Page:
Taouil knows derby win would be music to Locke’s ears

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NO-ONE is as committed to Hearts as caretaker manager Gary Locke, according to Mehdi Taouil.

That is the case now, and it was just as much the case when the Moroccan midfielder and his current boss were both Kilmarnock players, and shared a car on their way to training.

Most footballers may be content to listen to music on their travels, and Taouil certainly was. Unfortunately for him, Locke had different priorities, and insisted on harping on about Hearts rather then putting up with his team-mate’s hip hop.

“There was me, Lockey, David Fernandez, Colin Nish, Grant Murray,” Taouil recalled of those cross-country journeys to Ayrshire. “We all stayed in Edinburgh.

“He spoke all the time about Hearts and sometimes about games against Hibs. At Kilmarnock when we were playing Saturday and Hearts were playing on Sunday he would go to the Hearts game on Sunday and speak only about that on the way to training on Monday. I’ve never met someone who loves Hearts as much as he does.

“I told him all the time to shut up. We used to argue about that. When it was my turn to drive I used to put my music up loud and he was not a big fan of my music. Now we laugh about it – I like hip hop and rap and he was not having it.”

Taouil, who moved to Tynecastle from Rugby Park on a three-year deal in the summer of 2011, has long since learned to appreciate Locke’s monomania. Particularly when it comes to the Edinburgh derby, he is sure that nobody can motivate the Hearts squad so effectively. “He really helps to get us motivated for these games as he’s a Hearts fan, and the derbies have meant a lot to him since he was a wee kid, so having him on the staff just fires the boys up.

“The feeling when you win is fantastic, and we have not experienced that this season and we hope to do it on Sunday. We know it will be hard as Hibs have had quite good results this season. It’ll be tough, but we’ll do everything to win.”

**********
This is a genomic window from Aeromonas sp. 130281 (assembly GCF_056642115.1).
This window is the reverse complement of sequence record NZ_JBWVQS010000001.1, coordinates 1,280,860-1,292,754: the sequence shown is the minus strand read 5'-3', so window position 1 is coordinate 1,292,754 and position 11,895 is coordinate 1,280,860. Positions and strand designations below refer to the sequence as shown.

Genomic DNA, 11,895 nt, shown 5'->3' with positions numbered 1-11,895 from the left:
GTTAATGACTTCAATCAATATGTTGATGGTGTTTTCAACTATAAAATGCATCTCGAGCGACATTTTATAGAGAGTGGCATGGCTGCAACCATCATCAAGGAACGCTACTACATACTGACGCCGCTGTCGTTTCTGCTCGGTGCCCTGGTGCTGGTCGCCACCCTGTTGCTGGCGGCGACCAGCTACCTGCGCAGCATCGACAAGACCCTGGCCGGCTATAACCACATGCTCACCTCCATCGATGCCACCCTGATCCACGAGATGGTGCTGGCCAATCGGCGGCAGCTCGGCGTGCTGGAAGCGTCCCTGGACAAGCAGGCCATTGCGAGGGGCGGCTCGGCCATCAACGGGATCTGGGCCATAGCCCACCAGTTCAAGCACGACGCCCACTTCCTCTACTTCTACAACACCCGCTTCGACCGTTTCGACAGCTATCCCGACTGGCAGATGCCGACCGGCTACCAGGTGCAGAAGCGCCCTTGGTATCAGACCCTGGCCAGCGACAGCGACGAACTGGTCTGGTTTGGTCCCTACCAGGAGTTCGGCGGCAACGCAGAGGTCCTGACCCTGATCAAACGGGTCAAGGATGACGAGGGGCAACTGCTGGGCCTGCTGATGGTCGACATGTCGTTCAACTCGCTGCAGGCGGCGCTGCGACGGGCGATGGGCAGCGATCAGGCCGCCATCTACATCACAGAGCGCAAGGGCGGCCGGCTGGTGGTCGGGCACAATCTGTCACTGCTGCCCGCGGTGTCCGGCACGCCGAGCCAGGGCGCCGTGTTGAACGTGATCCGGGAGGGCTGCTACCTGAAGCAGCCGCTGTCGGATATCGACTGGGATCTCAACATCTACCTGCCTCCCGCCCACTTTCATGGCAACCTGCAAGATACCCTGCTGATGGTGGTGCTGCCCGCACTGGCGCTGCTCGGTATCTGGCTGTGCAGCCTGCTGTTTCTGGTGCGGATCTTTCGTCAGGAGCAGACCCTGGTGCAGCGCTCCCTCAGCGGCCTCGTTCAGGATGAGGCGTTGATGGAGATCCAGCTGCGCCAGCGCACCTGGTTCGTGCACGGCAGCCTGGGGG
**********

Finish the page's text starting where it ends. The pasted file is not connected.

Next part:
As Taouil spoke, it was unclear whether Locke would be in charge of the visiting squad for tomorrow’s match at Easter Road. The 29-year-old insisted that he and his team-mates would go all out to win whoever was in charge, but said there would be an extra incentive to win if Locke were still at the helm.

“If he is the manager, definitely, but even if someone else comes in we’re going to have to do it as well, it’s the same. Everyone would be very, very happy for him, just as we were after Tuesday’s win against St Johnstone as he was in charge and we don’t know for how long he will be in charge. Everyone wanted to give everything for Lockey.

“I would be happy for him [to get the job long term] because I know he loves the club and how much he loves the place. I would be quite happy and I know as well he has all the qualifications to be a manager.

“I see some managers in Portugal or other countries who are really young, so I don’t see why here in Scotland the managers cannot be young. He knows the football and Scotland very well. But the board takes the decision, it’s not for me to take, but I’d be very happy if Lockey got this job.”

Now 37, Locke only ended his playing days a few years ago. But inevitably, as he moved into management, his relationship with friends such as Taouil changed, by necessity becoming more formal. “It’s a long time ago that we shared a car on the way to Kilmarnock. It’s a bit weird, as I used to play with him, then he was aassistant and now he’s manager. In football there are a lot of surprises.

“Assistant is not the same as being a manager. As assistant he would come into the changing room and have a laugh, but since John McGlynn left and he is in charge he is a little bit more reserved and he doesn’t do it any more. And that’s understandable: all the boys understand it is normal. You cannot have the same laugh with your manager as your assistant.”

There will certainly be no laughter from anyone in the away dressing- room if Hearts lose the game tomorrow, and besides the positive desire to beat Hibs, Taouil is also motivated by knowing what Locke has been like on those rare occasions when, whether as player or coach, he has lost to Hibs. “He’s not in a good mood. Not at all, We want to avoid that, and all the boys really appreciate him, and really will give 200 per cent for him.”